Through-out the last three decades of her life, Doreen gave freely of her time and energy, and contributed much of her research, knowledge and experience, not only through her writing and poetry, but through her personal appearances and public speaking at events and conventions regularly organized by the 'The Pagan Federation' founded in 1971. In her efforts to provide genuine information on Paganism, and to counter the many misconceptions about it's religion, in 1995 she agreed to become 'Patron' of the 'Centre for Pagan Studies'. It was founded by John Belham-Payne, her last High Priest and working partner, and it was to the 'Centre for Pagan Studies' that Doreen made her last public speech.
In her later years Doreen lived in Brighton, Sussex, where after a long struggle with cancer, illness finally overcame her. In her last few days she was moved to a nursing home for extra care and attention, and there friends would visit and keep her company. Through-out her final mortal hours, John Belham-Payne and his wife Julie were at her bed side, and at 6.55 a.m. on the 1st September 1999, she crossed the threshold into the Otherworld.
Doreen had been a strong person in life, strong in her beliefs through-out her life, and while her illness sapped her physical strength, she retained her mental strength right up until the end. Just two weeks before she passed away, Doreen notarized her 'Last Will and Testament'. In it she bequeathed to John Belham-Payne her extensive collection of witchcraft artefacts, her personal library, and copyrights to all her writings, research material and poetry for prosperity. The artefacts included many items made for her by Gerald Gardner, together with some of his ritual items, his original Book of Shadows and her own Book of Shadows, thought by many to be contemporary witchcraft’s most important documents. She also requested John to perform a simple pagan service for her funeral and invite all her friends to the same.
One of her last wishes John tells us was that the poetry she had written over the years, be published. To achieve this last wish, John and his wife Julie moved to Spain in the following year 2000. This allowed them the time and freedom to restore and archive Doreen's now famous collection, and more importantly, to publish posthumously her final gift to the community, a new book of her poetry entitled "Charge of The Goddess" (published in 2000 by Hexagon Hoopix, the publishing arm of the Hexagon Archive). The book is available to order on-line.
Doreen's contributions to modern day Witchcraft are immeasurable, and yet she was one of the few early pioneers who shunned publicity. She believed that a certain amount of secrecy on the part of covens should and ought to be maintained, and that the future of paganism in the age of Aquarius, lies in feminism and Green issues associated with the environment. In her last address to the National Conference of the Pagan Federation, held at Fairfield Hall in Croydon, London on the 22nd November 1997, she stated that:
"The initiates of the ancient pagan Mysteries were taught to say 'I am the child of earth and Starry Heaven and there is no part of me that is not of the Gods". If we in our own day believe this, then we will not only see it as true of ourselves, but of other people also. We will for instance cease to have silly bickering between covens, because they happen to do things differently from the way we do them. This incidentally is the reason why I eventually parted from Robert Cochrane, because he wanted to declare a sort of Holy War against the followers of Gerald Gardner, in the name of traditional witchcraft. This made no sense to me, because it seemed to me, and still does, that as witches, pagans or whatever we choose to call ourselves, the things which unite us are more important than the things which divide us".
"I was saying this back in the 1960s", she continues, "in the days of the old Witchcraft Research Association and I repeat it today. However since those days we have, I believe, made great progress. We have literally spread worldwide. We are a creative and fertile movement. We have inspired art, literature, television, music and historical research. We have lived down the calumny and abuse. We have survived treachery. So it seems to me that the 'Powers That Be' must have a purpose for us in the Aquarian Age that is coming into being - "So Mote It Be".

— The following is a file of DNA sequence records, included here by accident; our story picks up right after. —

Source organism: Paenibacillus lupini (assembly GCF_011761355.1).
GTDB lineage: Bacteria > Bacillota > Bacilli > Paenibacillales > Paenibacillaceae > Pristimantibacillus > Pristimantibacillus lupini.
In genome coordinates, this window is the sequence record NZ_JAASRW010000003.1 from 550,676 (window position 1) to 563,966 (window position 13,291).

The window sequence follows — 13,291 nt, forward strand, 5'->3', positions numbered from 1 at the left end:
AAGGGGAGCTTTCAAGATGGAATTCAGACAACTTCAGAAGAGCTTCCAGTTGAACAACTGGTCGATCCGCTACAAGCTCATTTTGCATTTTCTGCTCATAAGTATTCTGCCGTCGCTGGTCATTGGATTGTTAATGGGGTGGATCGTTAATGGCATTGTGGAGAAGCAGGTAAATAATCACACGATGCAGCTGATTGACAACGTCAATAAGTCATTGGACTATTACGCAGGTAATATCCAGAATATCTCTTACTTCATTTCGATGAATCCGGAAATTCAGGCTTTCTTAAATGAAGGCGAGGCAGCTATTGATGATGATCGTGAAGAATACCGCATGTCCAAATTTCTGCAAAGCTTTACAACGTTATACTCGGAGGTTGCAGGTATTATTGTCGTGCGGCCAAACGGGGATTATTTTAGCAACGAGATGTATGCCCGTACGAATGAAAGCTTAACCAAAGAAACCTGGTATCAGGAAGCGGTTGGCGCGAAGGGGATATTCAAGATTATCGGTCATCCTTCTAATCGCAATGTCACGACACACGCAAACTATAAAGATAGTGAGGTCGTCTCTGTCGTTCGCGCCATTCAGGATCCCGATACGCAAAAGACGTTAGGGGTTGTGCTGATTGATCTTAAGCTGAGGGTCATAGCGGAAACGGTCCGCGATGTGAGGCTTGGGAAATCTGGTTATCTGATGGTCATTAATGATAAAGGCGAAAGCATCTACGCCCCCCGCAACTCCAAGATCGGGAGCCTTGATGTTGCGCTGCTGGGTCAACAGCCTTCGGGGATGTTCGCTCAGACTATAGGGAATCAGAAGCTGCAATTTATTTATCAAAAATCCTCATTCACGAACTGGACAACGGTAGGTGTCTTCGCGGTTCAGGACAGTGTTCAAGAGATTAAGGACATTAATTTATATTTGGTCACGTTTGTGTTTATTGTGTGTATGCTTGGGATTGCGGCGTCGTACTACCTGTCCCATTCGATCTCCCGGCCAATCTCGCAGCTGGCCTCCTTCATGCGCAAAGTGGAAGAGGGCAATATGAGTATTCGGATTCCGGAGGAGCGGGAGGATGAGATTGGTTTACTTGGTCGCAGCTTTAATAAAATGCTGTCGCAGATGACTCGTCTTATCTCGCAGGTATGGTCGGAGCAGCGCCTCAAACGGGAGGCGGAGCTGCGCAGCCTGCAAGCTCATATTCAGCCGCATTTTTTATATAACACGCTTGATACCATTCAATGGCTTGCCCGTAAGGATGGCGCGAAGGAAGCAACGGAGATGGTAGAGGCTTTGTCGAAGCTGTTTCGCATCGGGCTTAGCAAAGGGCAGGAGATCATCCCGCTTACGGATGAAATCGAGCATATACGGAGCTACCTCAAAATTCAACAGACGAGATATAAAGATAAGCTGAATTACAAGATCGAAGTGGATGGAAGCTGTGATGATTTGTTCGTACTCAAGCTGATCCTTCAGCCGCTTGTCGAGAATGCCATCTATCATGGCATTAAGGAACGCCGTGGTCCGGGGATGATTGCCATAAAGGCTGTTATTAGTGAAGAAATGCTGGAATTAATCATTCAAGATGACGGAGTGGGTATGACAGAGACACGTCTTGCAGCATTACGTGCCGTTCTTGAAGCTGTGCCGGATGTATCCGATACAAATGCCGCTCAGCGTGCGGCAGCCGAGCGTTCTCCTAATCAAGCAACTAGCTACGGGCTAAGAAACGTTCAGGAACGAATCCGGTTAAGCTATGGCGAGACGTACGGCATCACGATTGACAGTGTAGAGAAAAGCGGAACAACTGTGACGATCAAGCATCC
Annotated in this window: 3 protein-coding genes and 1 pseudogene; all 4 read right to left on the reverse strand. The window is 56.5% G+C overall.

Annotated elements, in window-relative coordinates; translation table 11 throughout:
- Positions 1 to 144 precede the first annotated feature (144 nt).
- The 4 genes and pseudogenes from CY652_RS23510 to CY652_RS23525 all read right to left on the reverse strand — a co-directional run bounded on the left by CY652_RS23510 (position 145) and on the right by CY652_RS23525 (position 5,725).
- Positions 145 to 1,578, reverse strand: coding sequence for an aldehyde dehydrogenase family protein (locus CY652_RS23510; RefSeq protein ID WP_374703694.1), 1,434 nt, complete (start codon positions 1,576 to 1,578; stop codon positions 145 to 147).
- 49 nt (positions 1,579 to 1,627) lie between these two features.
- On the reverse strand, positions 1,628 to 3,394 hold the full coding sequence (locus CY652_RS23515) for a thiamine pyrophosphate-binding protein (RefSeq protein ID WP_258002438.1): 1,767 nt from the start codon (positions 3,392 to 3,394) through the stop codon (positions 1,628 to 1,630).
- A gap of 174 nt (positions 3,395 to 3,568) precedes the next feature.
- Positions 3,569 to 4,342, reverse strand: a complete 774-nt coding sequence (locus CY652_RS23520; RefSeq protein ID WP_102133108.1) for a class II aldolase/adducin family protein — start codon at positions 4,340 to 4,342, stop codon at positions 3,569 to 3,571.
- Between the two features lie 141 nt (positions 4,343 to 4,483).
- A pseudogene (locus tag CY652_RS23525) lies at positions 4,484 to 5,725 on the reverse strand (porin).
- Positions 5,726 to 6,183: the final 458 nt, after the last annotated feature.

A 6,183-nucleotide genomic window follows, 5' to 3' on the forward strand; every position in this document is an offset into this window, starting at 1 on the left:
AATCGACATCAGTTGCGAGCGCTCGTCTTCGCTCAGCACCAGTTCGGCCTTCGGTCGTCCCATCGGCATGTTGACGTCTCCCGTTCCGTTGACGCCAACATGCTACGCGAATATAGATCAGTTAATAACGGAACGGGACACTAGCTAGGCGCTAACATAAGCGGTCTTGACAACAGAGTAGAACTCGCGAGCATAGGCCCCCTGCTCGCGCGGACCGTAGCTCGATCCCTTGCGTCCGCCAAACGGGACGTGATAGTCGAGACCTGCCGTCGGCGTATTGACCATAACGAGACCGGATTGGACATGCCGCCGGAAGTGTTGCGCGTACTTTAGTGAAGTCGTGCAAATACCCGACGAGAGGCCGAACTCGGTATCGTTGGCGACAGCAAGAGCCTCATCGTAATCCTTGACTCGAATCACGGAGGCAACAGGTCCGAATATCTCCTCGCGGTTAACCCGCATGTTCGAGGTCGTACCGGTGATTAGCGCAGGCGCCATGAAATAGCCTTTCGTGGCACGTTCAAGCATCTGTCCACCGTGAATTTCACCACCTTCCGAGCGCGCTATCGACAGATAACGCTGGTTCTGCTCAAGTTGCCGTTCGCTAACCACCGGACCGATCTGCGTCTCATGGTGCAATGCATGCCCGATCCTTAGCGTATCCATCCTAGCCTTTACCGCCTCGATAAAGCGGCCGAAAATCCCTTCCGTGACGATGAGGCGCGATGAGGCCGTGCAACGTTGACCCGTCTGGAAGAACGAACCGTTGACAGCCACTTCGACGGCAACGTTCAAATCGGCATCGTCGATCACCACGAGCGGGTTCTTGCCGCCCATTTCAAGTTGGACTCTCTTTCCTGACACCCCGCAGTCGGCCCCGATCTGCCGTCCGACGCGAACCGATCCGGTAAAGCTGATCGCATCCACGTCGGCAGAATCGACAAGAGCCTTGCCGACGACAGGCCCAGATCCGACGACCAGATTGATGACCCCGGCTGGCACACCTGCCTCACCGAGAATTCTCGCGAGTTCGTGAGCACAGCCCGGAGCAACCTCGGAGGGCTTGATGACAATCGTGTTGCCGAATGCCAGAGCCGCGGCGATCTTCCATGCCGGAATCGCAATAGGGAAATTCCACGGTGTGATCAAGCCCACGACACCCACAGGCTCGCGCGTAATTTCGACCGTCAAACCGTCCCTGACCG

Time will tell whether her new book of verse will be recognised for its spiritual and literary values. Designed for practical use in Witchcraft, it may well in time be used for fresh inspiration and contemporary thought, and even become a template for a new generation of Wiccans, those who have finally arrived in the new age of Aquarius, a new era in a new millennium.
In 2011, John Belham-Payne of the Centre For Pagan Studies issued the following press release:
“The Doreen Valiente Foundation was officially formed on the 6th March 2011 and has now received ownership of all artefacts bequeathed to John Belham-Payne of the Centre For Pagan Studies by Doreen Valiente.”
The objects of the foundation are: “To protect artefacts which are important to the past, present and future of all pagan religions”, and “to make such artefacts available for future education and research”.
The Foundations first Trustees each signed a “Declaration of Trust”, they include: John Belham-Payne, Julia Belham-Payne, Brian Botham, Patricia Botham and Ashley Mortimer. The Foundation held its first meeting and resolved to: Seek charitable status from the Charities Commission, which has now been achieved, and to design and prepare all artefacts for their new purpose, that of exhibition.
The Foundation has already received pledges of further artefacts to add to the Collection, and anticipates continued growth from future donations.”
On the 21st June 2013 (the Mid-Summer Solstice), sponsored by "The Centre for Pagan Studies" and the newly formed "Doreen Valiente Foundation", a Blue Plaque was unveiled in Brighton, UK honouring Doreen Valiente. Such commemorative Blue Plaques are only awarded to people of special interest those who during their life-time helped to shape our cultural heritage and history. This Doreen Valiente plaque is now prominently placed on the wall of the apartment block in Brighton where she lived and worked for the last 30 years of her life, and where she did most of her seminal writing. So far as is known, this is the first Blue Plaque of its kind to be placed on a council apartment block in this country, and one of the first to commemorate the life of a modern contemporary Witch.
http://centre-for-pagan-studies.com/ and http://www.doreenvaliente.com/
The Encyclopedia of Wicca & Witchcraft - By Raven Gramassi
The Encyclopedia of Witches &Witchcraft - by Rosemary Ellen Guiley.
Extract from her last speech to the Pagan Federation received by e-mail, Author Unknown. Believed published in the Pagan Dawn, the Federation's public magazine.